We usually take our wonderful Earth for granted because we have known it all our lives, as have all humans who ever lived. Only a Big History sense of its distant past will leave us amazed and grateful and in this post, I will help us reflect on that.
In a nutshell, Earth were born out of a violent and improbably history where it could easily not have become what it is and there is no “we” to speak of, to do science, build cities, make art, write poems. Everything that has happened in our universe a long, long time ago seem destined to give us this perfect place to live.
Begin with the beginning, about 14 billion years ago when the Big Bang created space and time, and all kinds of matter The first three minutes of the universe after the Big Bang was a super-hot fireball with enormous temperature that expanded rapidly as it cooled down in what scientists refer to as hyper-fast “inflation”. That cooling started a whole chain of events that led to the formation of elements and matter and ultimately large structures like stars, galaxies and planets. Stars had, well a staring role in the process of forming our planet. Were it not for the massive explosion of stars known as supernovas, which took place when they have burned up all their hydrogen, there is no way the heavier elements trapped inside stars could be released to make planets or new stars.
Over billions of years, a long history of successive supernovas contributed more and more heavy elements to the galaxy to the point where it contained enough heavy elements for rocky planets to form. That was the situation 4.5 billion years ago, the time when our solar system, the Milky Way, and Earth came into being. The late American astronomer liked to say that we are made of stardust. He is right.
And Earth could not exist without the Sun, itself a star. That much is obvious. What is less obvious is just how run-of-the-mill ordinary our Sun is. To be more specific, the Sun is just one of about 10,000,000,000,000,000,000,000 stars altogether. And yet, it bright and hot star has to be of the exact distance from Earth, no more and no less. Any closer, the Earth would be incinerated. Any further away, Earth would be a frozen planet unsuitable for life as we know it.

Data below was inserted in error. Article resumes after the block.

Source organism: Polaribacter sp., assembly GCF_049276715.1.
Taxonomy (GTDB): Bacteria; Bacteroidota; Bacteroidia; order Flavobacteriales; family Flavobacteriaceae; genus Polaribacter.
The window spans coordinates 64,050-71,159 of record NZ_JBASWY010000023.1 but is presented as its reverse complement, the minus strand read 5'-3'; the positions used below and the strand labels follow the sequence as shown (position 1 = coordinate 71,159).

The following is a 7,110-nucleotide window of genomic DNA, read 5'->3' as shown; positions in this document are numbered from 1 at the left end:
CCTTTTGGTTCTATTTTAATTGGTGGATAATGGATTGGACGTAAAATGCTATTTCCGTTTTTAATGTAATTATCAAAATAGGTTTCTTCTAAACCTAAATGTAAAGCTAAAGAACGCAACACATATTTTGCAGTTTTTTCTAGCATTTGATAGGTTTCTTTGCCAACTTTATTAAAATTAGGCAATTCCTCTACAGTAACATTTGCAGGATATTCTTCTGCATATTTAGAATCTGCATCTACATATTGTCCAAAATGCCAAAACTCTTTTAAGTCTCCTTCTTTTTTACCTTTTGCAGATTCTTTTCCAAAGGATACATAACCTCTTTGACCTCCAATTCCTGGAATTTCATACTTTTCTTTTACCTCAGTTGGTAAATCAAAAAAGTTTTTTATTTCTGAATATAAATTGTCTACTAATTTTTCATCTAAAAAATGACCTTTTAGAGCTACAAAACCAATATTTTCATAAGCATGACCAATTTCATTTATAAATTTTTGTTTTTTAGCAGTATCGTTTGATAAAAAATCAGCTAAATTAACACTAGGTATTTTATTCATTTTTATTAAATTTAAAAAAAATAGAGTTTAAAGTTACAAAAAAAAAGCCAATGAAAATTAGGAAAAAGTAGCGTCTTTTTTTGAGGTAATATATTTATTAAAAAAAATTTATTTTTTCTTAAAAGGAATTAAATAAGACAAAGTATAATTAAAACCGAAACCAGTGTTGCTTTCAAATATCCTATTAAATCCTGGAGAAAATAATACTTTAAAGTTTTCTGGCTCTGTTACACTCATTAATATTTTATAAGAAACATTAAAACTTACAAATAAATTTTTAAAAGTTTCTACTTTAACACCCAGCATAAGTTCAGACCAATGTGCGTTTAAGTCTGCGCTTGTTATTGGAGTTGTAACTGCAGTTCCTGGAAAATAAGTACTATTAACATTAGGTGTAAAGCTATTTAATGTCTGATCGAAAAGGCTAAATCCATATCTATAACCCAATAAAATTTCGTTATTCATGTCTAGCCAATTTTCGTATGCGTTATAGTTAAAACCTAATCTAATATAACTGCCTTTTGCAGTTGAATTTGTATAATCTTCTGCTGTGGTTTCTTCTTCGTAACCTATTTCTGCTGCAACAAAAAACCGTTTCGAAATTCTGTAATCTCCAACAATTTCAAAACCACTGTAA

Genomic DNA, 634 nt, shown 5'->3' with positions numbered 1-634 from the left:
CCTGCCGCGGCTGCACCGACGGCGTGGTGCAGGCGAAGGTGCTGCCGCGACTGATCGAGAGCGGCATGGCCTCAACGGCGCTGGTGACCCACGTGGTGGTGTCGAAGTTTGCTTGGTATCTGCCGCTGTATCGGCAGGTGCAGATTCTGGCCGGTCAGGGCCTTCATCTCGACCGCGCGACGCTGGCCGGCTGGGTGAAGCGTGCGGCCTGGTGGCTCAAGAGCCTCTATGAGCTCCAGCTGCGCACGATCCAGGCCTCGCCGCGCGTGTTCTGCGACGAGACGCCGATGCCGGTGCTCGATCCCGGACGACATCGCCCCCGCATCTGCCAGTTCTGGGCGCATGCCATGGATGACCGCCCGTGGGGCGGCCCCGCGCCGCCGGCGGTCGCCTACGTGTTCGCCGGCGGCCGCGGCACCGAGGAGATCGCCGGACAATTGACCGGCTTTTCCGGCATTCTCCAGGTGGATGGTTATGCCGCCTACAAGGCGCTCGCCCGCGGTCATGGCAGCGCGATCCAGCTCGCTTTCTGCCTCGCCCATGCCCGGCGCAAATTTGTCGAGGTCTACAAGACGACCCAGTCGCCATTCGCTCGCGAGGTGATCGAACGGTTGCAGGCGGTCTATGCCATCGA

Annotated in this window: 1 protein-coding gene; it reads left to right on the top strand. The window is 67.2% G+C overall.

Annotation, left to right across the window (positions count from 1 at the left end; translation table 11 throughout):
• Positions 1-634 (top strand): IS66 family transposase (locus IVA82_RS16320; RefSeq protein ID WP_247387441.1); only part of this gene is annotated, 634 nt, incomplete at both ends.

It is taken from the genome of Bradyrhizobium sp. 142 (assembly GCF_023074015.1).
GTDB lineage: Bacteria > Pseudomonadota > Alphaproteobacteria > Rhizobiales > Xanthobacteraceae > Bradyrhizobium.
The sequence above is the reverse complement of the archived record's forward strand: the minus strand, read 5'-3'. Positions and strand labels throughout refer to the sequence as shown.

Then, there’s our Moon which often plays second fiddle compared to the Sun in discussions of Earth’s liveability. But consider this: Earth is the only solar system planet that has one moon. We might have had no moon, two moons, or a moon that orbited backward, leading to very different human situations, or no humans at all!
We should be grateful to the one Moon we have, for it plays a critical part in the human situation. The Moon stabilizes Earth’s motion, generate the tides that help marine animals adapt to life on land, keep most nights from pitch darkness, provide romantic evenings for young peoples, help people construct calendars and so on.
For all its romantic associations, our Moon had a darker, rougher side to it – its face is pockmarked with craters big and small that came from the giant impact of cosmic debris over billions of years. In fact, the Moon itself was formed from such impact. As smaller planets hit larger ones at just the right distance between centre and rim, it will tear away a huge portion of the larger planet, sending debris into a disk surrounding the larger one, a disk that gradually pulls together into a satellite. The Moon is one such satellite. Earth must have received the same cataclysmic treatment after formation of the Moon, but we were lucky enough to escape being torn apart and scattered like debris into space.
With all the “right conditions”, Earth was able to develop into a much quieter, better-behaved place, a place so liveable that, as I mentioned before, we take it for granted, oblivious to the many miracles that made it so.